Even locally, in Virginia, Kenny Williams didn't explode overnight. The slender guard hasn't always blown away the Richmond-based talent scene — which has become accustomed to greatness over the years — but he began to turn in scoring barrages toward the end of his junior season and maintained the pace through the close of his senior year.
Williams scored 27 points in the 2014 state quarterfinal and drew an offer from Virginia Commonwealth in the process. By the time I'd watched him that April, at the Southern Jam Fest, he'd picked up additional offers from Virginia Tech, George Mason and William & Mary.
When Boo Williams traveled to California for the opening leg of the EYBL, in late April, Williams placed himself on the national map. At that first EYBL session, he hit double figures in all four contests and topped the 20-point mark twice. Following that weekend his recruiting trajectory shifted upward in dramatic fashion.
He continued to tour with Boo Williams and also attended the prestigious NBPA Top 100 Camp in June. His play to round out the summer, including the Peach Jam, was inconsistent, but nevertheless he helped Boo to a strong stretch of July performances and deep tournament runs.
By the end of summer he'd drawn offers from multiple power programs, including North Carolina, Indiana, Michigan, Georgetown and others. Ultimately, however, Williams prioritized his longstanding relationship with VCU and chose Shaka Smart's widely respected program.
His senior campaign featured another deep playoff run and individual accolades, including first team all-metro honors.
Everything seemed to be proceeding according to plan, but Smart departed VCU for Texas this spring and left the Rams' program reeling. Williams obtained a release and reopened his recruitment, ultimately boiling down the field to North Carolina and Virginia.
He committed to Roy Williams' Tar Heels shortly thereafter and gave UNC a highly desired shooter.
This eval is pretty easy. Williams is an excellent jump shooter, not only in terms of accuracy but based on a quick release. He doesn't require a long follow-through and thus his results should translate well to college versus more intense defense. He prefers the wings and the top of the key but can hit them from the corners as well. Overall, he shot 44 percent on threes during his 19 games of action on the EYBL circuit.
And Williams isn't entirely one-dimensional. He's clearly a shooter first, but he possesses a solid frame and sufficient quickness to put the ball on the floor. He's effective driving in either direction and is a pretty good finisher with his left hand. Even if he's 75/25 jump shooter, that 25 percent slashing will be critical in order to maintain balance.
Meanwhile, he plays with high alertness and wields a solid floor game, not forcing the action and playing a team-oriented style. There's a reason his squads typically show up on the winning side of the ledger.
He's also the kind of player who will benefit from the presence of other impact performers. That's a key difference between a shooter and a volume scorer, because Williams doesn't require double-digit shots to be effective or need to dribble into his attempts. He already has proved to be effective knocking down shots on kickouts and behind off-ball screens, which should ease his transition to college.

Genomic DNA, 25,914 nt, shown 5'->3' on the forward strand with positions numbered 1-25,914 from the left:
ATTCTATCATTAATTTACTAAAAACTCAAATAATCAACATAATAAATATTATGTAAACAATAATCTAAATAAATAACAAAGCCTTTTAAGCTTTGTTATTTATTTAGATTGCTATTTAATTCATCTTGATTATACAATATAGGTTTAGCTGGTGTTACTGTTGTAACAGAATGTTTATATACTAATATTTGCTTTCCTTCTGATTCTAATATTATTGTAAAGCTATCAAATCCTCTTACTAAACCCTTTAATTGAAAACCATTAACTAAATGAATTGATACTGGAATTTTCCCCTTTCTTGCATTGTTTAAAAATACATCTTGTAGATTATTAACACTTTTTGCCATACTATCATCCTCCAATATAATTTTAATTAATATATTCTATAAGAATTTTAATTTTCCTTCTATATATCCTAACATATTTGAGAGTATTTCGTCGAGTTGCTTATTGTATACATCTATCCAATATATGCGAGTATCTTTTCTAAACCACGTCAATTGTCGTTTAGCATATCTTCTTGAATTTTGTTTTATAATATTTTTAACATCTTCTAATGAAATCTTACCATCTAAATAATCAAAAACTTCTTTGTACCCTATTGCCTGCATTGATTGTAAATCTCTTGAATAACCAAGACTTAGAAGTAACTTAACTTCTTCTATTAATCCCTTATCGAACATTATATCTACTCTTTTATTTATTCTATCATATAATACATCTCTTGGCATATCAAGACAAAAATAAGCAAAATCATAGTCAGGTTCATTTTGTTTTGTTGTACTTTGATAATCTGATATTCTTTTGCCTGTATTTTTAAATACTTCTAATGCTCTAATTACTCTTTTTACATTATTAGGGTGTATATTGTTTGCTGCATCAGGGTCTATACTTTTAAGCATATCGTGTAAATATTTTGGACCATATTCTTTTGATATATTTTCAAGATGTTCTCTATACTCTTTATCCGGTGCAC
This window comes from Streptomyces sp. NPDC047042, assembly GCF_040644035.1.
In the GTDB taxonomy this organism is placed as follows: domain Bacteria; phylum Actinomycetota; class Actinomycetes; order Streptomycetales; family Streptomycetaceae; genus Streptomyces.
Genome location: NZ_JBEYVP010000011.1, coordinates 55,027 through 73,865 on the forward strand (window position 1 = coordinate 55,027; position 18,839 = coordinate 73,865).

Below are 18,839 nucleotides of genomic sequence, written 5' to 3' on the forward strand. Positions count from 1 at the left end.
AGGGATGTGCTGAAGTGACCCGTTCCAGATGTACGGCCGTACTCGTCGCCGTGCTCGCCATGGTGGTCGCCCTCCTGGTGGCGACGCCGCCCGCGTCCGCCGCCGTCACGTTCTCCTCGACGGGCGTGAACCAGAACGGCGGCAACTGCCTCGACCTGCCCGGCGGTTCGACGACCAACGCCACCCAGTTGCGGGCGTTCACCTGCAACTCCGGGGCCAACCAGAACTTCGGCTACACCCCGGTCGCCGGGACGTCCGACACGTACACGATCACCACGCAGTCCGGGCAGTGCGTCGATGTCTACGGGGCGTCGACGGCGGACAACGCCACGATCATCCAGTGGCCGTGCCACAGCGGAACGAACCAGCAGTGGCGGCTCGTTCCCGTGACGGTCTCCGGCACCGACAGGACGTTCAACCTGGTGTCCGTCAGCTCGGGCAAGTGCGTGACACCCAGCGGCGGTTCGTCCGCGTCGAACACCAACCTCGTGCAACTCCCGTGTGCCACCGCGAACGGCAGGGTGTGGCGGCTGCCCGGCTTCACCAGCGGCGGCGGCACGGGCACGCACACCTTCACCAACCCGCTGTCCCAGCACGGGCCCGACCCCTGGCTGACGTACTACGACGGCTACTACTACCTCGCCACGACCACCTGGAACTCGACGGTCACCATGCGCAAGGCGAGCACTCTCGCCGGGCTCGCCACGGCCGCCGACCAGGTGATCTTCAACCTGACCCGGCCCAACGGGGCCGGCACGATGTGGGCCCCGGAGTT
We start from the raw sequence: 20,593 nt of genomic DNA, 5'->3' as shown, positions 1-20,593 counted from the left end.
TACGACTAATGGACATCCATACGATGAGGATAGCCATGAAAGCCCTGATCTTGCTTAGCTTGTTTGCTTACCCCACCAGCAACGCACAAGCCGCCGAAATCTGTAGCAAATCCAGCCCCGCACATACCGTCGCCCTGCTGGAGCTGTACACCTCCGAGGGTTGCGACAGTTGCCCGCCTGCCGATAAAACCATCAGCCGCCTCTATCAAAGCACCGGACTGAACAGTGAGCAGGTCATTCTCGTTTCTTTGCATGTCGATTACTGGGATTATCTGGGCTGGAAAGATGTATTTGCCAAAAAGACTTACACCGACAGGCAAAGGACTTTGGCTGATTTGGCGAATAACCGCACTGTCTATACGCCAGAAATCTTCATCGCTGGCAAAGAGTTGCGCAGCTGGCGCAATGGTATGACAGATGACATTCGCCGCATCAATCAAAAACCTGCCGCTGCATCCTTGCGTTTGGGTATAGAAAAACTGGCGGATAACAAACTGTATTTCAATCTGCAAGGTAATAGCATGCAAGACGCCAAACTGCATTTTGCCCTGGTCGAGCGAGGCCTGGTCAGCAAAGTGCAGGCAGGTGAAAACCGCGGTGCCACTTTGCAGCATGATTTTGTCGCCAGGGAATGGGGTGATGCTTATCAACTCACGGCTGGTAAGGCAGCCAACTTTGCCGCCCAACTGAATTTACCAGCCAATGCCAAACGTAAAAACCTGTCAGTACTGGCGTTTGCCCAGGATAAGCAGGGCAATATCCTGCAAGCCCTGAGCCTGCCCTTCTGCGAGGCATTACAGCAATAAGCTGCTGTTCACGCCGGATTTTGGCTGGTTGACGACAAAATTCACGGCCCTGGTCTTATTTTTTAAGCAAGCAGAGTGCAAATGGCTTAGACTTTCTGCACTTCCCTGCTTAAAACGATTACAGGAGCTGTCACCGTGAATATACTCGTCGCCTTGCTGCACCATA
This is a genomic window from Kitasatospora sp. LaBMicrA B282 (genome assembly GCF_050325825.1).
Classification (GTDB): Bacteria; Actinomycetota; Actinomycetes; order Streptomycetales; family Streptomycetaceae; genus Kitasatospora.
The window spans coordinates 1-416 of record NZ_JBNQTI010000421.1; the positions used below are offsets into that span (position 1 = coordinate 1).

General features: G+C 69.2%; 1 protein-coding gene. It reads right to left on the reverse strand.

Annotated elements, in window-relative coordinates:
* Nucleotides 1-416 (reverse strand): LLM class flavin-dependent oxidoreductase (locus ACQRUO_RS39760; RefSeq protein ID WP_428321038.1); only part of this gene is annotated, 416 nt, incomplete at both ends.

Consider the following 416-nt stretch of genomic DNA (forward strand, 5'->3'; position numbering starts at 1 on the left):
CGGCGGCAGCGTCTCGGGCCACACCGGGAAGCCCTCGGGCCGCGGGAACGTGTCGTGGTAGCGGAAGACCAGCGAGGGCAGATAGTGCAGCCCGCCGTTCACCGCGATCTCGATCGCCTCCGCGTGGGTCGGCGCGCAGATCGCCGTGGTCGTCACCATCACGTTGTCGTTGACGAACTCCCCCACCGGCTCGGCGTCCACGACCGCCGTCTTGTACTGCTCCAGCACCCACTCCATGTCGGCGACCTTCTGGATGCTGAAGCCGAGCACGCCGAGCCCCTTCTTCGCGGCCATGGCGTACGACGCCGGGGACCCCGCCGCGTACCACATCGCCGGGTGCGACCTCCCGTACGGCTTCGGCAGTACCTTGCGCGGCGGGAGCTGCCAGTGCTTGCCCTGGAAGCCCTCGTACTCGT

Williams started out hot but cooled as last travel season progressed. He shot 47 percent on threes during the EYBL regular season but dipped to 35 percent at the Peach Jam. He also didn't notch a consistent impact in those games, averaging 10 points per contest on just 43 percent overall shooting.
Moreover, he doesn't go to the free throw line often and converted a surprisingly poor 67 percent from the line when he did get there.
He isn't a subpar athlete but is just average by high-major standards, and he isn't particularly tall or long. He absolutely must shoot accurately from long-range to bring consistent production to his team.
Williams has moved in and out of national rankings due to his obvious ability to shoot measured against bouts of sluggish production. Becoming more aggressive and consistent will be vital for him as he advances to college.
That said, shooters are scarce in the Class of 2015 and there's no question he can fill that crucial need for the Tar Heels, where long-range marksmanship has been an issue in recent seasons. When one assesses UNC's offense — which rewards wings who knock down spot-up threes on the wings — Williams projects as an outstanding fit.
Not only can Williams bury those shots, he possesses an understanding where to locate open looks and won't be tempted to play out of control. He should enjoy a bright career in Chapel Hill and become a truly pivotal player after Marcus Paige and Justin Jackson make their exits from campus.
His freshman season may be somewhat quiet as he adjusts to the speed and physicality of the college game — plus he'll be behind Jackson and Theo Pinson on the wings — but ultimately he could become a three-year starter.
Shooters are at a premium in the rough-and-tumble college game, and Williams appears to be a player who's likely to play all four years. If UNC can count on at least one shooter in its back pocket through the 2018-19 campaign, that mitigates significant pressure for the coaching staff as they attempt to address multiple other needs.
Williams, facing intense pressure to conduct a second recruitment, has found himself in a highly promising situation where a starting position could open his second year in school. It's up to him to make the most of it, of course, but both he and the Tar Heels should reap handsome dividends during his years within the program.